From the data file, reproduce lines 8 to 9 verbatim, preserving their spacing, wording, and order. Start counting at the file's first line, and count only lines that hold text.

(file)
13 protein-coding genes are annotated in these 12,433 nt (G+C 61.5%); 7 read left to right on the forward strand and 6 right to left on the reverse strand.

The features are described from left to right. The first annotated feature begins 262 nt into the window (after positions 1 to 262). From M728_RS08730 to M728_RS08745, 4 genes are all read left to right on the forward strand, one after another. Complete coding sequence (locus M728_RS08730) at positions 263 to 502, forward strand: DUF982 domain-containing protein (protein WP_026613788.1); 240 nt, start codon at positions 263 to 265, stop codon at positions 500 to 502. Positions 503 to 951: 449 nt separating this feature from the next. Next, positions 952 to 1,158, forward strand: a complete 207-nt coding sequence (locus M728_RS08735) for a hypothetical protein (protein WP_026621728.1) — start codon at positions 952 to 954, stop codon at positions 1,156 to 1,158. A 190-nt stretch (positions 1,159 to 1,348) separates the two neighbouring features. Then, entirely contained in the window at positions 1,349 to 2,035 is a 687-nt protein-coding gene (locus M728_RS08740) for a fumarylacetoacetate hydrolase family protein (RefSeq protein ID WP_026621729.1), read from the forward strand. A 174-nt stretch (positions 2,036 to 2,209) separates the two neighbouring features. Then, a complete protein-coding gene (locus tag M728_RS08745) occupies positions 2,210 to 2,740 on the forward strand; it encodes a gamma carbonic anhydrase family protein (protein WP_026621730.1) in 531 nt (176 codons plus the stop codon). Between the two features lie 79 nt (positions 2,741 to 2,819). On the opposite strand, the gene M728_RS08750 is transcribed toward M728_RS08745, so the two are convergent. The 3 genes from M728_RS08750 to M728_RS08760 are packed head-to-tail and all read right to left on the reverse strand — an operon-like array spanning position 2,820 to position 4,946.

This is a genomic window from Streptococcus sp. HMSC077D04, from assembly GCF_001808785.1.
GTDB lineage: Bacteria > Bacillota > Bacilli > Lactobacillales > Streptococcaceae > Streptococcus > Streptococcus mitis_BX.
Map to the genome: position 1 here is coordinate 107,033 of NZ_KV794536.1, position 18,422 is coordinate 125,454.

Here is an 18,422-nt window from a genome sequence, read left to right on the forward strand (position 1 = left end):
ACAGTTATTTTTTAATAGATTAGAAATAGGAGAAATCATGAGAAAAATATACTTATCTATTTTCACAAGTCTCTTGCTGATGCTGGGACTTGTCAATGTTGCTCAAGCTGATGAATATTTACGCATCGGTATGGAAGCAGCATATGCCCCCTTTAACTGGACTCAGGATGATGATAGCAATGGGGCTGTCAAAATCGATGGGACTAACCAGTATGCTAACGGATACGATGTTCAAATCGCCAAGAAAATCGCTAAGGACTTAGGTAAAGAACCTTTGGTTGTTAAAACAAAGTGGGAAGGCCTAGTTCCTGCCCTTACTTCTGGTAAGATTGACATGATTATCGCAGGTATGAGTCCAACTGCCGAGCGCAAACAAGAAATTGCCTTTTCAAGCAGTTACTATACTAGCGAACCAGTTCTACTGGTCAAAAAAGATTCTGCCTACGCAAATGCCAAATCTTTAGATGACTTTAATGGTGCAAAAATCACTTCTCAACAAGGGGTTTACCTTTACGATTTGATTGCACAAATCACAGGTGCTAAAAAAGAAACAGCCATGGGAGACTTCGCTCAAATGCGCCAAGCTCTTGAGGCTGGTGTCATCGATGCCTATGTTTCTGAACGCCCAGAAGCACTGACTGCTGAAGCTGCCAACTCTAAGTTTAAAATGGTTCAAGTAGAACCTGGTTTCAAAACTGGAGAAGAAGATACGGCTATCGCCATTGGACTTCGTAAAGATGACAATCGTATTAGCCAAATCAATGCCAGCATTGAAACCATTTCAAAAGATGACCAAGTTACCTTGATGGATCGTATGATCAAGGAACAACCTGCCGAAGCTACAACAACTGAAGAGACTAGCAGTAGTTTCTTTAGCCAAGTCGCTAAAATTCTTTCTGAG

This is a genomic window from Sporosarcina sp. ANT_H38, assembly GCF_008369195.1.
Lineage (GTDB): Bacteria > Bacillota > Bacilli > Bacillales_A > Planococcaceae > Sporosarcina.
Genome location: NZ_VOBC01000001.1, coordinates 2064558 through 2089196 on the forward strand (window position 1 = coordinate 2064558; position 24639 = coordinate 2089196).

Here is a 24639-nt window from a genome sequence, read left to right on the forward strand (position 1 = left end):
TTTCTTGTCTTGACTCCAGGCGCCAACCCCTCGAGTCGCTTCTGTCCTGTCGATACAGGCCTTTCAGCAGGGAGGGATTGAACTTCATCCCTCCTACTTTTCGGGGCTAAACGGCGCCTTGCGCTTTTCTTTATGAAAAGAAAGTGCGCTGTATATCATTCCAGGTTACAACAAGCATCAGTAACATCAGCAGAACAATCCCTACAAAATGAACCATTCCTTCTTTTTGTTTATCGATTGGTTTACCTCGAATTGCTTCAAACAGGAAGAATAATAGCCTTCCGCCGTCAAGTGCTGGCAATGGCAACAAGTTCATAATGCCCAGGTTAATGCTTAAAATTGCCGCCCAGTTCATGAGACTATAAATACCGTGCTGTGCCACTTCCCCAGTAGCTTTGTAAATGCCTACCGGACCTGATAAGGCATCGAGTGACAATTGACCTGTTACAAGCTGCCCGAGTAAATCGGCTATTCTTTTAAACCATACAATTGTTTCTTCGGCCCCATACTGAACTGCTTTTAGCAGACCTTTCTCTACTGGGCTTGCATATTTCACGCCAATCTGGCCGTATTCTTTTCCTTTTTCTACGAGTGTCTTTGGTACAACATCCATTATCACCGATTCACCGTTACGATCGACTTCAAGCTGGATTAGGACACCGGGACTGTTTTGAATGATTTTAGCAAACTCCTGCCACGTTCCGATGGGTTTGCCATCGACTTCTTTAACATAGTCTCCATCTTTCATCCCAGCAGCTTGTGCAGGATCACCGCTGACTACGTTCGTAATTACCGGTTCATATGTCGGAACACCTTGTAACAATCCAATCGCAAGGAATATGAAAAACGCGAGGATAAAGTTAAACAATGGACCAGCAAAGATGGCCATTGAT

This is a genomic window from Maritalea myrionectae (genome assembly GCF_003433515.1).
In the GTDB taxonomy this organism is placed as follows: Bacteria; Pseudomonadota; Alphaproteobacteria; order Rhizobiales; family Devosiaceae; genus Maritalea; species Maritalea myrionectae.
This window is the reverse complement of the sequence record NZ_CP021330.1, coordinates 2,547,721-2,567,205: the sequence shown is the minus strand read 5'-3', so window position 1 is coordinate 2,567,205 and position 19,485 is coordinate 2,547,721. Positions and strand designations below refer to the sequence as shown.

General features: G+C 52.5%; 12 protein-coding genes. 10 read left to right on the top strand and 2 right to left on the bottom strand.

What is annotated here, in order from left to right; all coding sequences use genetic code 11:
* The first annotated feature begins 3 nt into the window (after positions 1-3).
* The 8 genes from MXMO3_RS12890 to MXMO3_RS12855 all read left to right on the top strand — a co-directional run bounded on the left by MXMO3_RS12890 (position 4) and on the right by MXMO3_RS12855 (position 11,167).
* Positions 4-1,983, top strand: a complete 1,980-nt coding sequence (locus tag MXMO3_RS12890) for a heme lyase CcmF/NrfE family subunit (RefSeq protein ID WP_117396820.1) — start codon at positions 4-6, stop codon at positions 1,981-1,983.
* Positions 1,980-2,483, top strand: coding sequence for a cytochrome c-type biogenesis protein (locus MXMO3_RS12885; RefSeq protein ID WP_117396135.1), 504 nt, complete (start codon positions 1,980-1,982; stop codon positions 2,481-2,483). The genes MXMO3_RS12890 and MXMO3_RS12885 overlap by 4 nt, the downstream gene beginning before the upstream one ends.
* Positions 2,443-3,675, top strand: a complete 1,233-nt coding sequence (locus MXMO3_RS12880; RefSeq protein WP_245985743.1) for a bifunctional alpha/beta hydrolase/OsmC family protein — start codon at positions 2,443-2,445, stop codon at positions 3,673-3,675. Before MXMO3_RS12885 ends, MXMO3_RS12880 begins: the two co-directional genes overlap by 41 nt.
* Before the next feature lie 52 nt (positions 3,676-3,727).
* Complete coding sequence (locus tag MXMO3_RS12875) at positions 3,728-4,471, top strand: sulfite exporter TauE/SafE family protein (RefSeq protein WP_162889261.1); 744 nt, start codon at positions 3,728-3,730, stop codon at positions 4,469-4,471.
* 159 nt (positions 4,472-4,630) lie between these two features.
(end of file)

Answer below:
This is a genomic window from Sporosarcina sp. ANT_H38, assembly GCF_008369195.1.
Lineage (GTDB): Bacteria > Bacillota > Bacilli > Bacillales_A > Planococcaceae > Sporosarcina.